During his lifetime, Walt Disney helped to make some great family films (both animated and live action) that are well know to this day. But there were also some films that fell through the cracks and are pretty much unknown today. "Emil and the Detectives" is one such movie, and upon watching it, it's pretty clear why the movie has been forgotten - it's not very good at all. I have not read the classic children's book the movie is based on, but it has to be a lot better and engaging than this movie plays out. The movie is often too goofy for its own good, from the strident narration to the unsubtle performances, becoming annoying when a more gentle approach would have been better. Also, the movie often moves at a really slow pace, and really lacks energy when mystery or suspense would be appropriate. The only real interest the movie has is when it showcases the shot in Berlin backdrop. I suspect kids as well as adults won't be very forgiving towards the movie, so there's no sense in tracking this down unless you are a true Disney fan.
The Omen (2006)
Yet another unnecessary remake
I didn't think that the original "The Omen" movie from the 1970s was all that hot, and I think that the majority of remakes are inferior to the original. So why did I watch this remake of "The Omen"? Well, I was intrigued by the fact that this is one of the rare times when the writer of an original film (in this case, screenwriter David Seltzer) also is responsible for writing the remake. I though maybe that Seltzer might have thought of some improvements to his story in the decades that had passed. But the end results prove disappointing for the most part. Sure, the movie is technically stronger than the original, looking slick and expensive. And I admit that Mia Farrow does good work with her few scenes as the evil nanny. But the screenplay is responsible for most of the movie's failure. It is almost entirely a scene for scene remake of the original, just changing the dialogue slightly. There's almost no room for new ideas or new direction for the story to go for. And under John Moore's direction, the movie plods along at a really slow pace, with the relatively few horror scenes packing pretty much no punch. If you've seen the original movie, there's no reason to see this remake. Come to think of it, even if you haven't seen the original, there's not much in this update to make for entertaining or compelling viewing.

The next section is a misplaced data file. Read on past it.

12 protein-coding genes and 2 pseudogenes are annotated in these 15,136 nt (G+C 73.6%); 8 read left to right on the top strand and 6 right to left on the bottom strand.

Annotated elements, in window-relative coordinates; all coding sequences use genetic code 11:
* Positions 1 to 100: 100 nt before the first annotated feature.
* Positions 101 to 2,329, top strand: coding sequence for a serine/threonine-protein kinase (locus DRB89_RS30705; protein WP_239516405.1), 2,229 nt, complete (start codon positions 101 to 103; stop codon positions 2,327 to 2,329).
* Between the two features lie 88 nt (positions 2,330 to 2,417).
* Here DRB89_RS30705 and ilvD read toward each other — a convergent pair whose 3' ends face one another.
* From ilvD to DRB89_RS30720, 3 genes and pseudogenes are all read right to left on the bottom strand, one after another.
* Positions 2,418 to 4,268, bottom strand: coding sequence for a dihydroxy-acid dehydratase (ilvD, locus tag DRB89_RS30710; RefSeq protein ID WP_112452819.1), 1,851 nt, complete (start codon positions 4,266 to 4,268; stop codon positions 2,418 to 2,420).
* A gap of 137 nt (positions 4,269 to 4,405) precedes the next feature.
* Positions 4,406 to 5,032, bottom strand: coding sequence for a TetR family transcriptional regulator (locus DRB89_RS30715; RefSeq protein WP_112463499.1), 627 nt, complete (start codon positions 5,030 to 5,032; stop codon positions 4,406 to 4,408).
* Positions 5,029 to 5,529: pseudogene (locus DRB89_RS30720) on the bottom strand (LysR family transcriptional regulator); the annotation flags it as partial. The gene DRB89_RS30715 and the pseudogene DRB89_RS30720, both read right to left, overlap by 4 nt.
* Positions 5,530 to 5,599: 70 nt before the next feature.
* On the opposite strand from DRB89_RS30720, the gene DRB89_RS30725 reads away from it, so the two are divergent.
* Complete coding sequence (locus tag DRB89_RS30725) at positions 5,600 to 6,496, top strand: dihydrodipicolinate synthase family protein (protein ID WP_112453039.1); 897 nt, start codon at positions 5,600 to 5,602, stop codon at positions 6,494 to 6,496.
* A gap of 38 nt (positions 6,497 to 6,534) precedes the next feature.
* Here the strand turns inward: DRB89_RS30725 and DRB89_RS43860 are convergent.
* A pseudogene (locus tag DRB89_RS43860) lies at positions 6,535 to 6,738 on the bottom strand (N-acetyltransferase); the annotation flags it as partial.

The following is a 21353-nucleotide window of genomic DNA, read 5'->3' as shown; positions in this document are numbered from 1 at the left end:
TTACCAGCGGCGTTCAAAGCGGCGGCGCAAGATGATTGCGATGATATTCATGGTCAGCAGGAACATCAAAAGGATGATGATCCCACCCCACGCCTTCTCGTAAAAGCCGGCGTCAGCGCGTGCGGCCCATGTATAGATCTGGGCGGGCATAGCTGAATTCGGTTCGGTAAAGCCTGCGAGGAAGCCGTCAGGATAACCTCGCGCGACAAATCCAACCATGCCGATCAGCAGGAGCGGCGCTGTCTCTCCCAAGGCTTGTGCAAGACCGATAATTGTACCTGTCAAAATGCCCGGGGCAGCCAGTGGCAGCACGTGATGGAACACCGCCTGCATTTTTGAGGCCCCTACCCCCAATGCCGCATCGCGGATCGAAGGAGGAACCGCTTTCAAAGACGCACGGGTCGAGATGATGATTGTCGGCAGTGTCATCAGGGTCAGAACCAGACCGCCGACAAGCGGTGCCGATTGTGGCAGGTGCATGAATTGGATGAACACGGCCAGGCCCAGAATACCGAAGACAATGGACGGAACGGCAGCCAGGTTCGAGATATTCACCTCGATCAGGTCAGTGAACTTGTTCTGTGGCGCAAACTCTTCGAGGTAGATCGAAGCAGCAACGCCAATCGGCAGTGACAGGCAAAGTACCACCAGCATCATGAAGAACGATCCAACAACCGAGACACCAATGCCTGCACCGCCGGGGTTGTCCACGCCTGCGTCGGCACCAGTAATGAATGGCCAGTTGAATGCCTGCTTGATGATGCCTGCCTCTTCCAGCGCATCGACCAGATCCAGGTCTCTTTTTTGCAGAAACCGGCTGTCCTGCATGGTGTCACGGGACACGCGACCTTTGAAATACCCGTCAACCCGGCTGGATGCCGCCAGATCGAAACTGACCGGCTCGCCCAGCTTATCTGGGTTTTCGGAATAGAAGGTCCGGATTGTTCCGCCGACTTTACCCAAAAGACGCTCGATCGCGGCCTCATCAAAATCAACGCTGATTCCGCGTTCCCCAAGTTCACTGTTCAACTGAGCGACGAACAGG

I know the many obstacles and pitfalls independent filmmakers have to face when making movies, especially when the filmmakers are Canadian. But even when you take that into consideration, there is no reason why this indie film had to be so unbelievably bad. I know the filmmakers were working with an extremely low budget, but even then they should have known to include things such as establishing shots and linking footage. As a result of missing essentials such as those, the movie sometimes has some bewildering moments. Actually, the bewildering moments momentarily woke me up from my near slumber, because the story plods along at a really slow pace, even though the running time is just a mere 72 minutes. Also what woke me up were the unbelievably amateurish performances by a no-name cast, though the dialogue is often written to be so awkward and unnatural that even an Oscar-worthy cast wouldn't be able to deliver them with firm conviction. The confusing and seemingly unfinished ending is the icing on the cake. Why on earth did Netflix think this utter weakling of a movie was worth picking up?
The Final Conflict (1981)
Underrated entry in "The Omen" series